Here in the District of Columbia, the use of medical marijuana is legal, as well as the recreational use by private citizens if it is not sold. Let’s hope the federal government allows states to keep the laws here in DC and across the nation. Let them also see the wisdom in correcting the DEA classification so that bigger studies can be performed and we can incorporate cannabinoids into everyday evidence-based practice.
We will soon be offering telehealth appointments for existing patients. As soon as the last few technical details are completed you will be able to schedule an appointment for a face-to-face video-chat visit using HIPAA compliant software. This is perfect for any type of visit or followup that does not require a hands on exam. When you’re too sick to come in to the office, or too contagious, we can see you through eVisit, which you can use on a computer or through the app on your phone or tablet. We can help you out with mental health concerns, with the stomach bug or influenza, with a urinary infection, a rash, pink eye, an allergic reaction,back pain, and many other common illnesses or follow up appointments. If you need to call us after hours for an urgent medical need we can direct you to sign in if we feel a telehealth visit is needed to properly treat you. You can choose to pay through insurance with just a standard office copay or you can pay out of pocket. We will still submit your prescription to your pharmacy or submit a referral to a specialist- just like a standard office visit. Just make sure you are somewhere you can talk privately!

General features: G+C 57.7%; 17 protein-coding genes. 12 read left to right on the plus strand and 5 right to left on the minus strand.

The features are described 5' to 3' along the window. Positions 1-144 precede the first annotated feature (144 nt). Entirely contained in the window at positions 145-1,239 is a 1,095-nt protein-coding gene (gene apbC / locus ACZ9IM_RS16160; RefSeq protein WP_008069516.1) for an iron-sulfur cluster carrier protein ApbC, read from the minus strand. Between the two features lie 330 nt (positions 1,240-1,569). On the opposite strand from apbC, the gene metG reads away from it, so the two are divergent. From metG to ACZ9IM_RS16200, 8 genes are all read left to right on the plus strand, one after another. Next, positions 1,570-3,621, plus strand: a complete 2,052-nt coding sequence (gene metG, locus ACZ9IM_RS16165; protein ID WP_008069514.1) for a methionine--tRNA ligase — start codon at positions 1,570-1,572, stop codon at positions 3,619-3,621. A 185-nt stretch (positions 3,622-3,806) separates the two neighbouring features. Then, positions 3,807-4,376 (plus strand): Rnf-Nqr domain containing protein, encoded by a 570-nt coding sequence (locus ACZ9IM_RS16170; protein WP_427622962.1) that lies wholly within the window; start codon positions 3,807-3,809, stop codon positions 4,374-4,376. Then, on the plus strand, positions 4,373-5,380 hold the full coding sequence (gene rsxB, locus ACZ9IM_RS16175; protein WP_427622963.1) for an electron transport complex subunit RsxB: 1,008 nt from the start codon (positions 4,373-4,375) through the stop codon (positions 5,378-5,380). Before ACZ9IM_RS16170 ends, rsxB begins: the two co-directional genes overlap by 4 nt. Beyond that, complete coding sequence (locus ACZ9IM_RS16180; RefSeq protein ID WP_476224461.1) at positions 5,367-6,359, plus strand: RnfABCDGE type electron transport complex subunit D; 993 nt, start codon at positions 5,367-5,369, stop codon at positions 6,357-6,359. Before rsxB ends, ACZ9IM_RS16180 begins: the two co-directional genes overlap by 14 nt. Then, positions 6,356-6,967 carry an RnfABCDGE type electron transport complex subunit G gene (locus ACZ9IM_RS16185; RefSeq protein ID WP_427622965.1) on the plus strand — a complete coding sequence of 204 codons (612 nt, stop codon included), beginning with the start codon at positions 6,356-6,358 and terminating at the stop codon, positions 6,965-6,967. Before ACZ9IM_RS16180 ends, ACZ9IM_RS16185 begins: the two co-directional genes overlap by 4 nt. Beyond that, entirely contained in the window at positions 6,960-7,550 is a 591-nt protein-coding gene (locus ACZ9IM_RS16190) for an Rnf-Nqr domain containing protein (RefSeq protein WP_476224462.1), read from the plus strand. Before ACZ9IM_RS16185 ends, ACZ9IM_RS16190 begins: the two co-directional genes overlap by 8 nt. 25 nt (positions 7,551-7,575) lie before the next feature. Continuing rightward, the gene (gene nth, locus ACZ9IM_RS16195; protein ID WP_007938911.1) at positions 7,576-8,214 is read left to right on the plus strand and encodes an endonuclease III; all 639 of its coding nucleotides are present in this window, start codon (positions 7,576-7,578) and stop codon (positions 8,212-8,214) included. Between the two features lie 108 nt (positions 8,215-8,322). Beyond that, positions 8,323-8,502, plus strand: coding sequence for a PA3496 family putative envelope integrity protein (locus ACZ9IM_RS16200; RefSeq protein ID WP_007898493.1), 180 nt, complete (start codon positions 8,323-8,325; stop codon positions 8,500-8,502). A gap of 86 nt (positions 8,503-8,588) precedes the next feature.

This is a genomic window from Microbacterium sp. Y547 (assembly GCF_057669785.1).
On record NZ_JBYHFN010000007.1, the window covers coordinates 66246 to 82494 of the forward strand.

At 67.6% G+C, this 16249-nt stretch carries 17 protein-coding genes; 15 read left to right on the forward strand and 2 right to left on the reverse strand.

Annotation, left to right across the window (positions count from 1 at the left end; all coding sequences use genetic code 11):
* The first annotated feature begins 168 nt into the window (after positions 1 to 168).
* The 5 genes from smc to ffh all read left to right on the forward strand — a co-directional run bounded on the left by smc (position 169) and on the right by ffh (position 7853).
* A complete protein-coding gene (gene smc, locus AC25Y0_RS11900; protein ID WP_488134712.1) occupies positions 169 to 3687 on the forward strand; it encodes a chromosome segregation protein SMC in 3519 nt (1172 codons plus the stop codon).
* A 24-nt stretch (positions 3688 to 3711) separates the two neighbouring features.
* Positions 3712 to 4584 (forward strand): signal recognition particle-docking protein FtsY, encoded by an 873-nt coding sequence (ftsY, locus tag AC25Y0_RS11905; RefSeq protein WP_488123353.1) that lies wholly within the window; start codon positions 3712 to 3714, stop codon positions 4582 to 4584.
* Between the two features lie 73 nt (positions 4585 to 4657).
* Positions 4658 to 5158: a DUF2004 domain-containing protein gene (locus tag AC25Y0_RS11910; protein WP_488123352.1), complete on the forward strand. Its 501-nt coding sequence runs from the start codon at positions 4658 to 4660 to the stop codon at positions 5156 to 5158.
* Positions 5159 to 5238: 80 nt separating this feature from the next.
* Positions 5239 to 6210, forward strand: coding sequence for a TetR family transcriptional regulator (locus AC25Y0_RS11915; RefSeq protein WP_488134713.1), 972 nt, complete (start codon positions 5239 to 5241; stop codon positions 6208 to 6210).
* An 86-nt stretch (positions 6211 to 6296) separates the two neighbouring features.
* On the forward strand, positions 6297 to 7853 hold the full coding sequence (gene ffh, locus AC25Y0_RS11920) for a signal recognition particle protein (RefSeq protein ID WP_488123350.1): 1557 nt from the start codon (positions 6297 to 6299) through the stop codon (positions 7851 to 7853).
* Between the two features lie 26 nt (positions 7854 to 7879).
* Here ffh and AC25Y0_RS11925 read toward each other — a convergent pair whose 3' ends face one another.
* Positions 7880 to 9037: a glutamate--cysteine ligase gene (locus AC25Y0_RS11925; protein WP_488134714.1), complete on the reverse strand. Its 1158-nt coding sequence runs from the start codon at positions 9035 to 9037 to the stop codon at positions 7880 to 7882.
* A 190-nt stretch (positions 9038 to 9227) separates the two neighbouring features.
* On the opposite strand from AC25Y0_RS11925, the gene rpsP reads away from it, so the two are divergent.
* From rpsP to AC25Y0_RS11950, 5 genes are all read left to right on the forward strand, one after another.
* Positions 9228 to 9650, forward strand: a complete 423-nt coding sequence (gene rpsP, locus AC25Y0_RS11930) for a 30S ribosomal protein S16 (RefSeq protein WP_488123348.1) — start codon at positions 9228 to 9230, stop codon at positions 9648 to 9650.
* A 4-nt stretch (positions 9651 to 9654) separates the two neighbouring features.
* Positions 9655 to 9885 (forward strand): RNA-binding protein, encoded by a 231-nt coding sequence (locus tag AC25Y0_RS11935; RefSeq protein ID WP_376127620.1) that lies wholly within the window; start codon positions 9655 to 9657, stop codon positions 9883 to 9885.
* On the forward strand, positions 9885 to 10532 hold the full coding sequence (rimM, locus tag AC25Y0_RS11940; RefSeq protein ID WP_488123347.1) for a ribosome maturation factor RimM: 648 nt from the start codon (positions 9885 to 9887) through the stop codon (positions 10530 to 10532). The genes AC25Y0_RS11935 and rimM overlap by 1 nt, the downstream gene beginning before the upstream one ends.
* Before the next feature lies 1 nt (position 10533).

Click here to go to our telehealth page on our website to read more about it and watch a video. You can click on the link there to be directed to our eVisit site. I recommend signing up now so that all you have to do is sign in when you are sick.
We are so pleased to be offering this to our patients and continuing to be collaborative and efficient in our health care practice.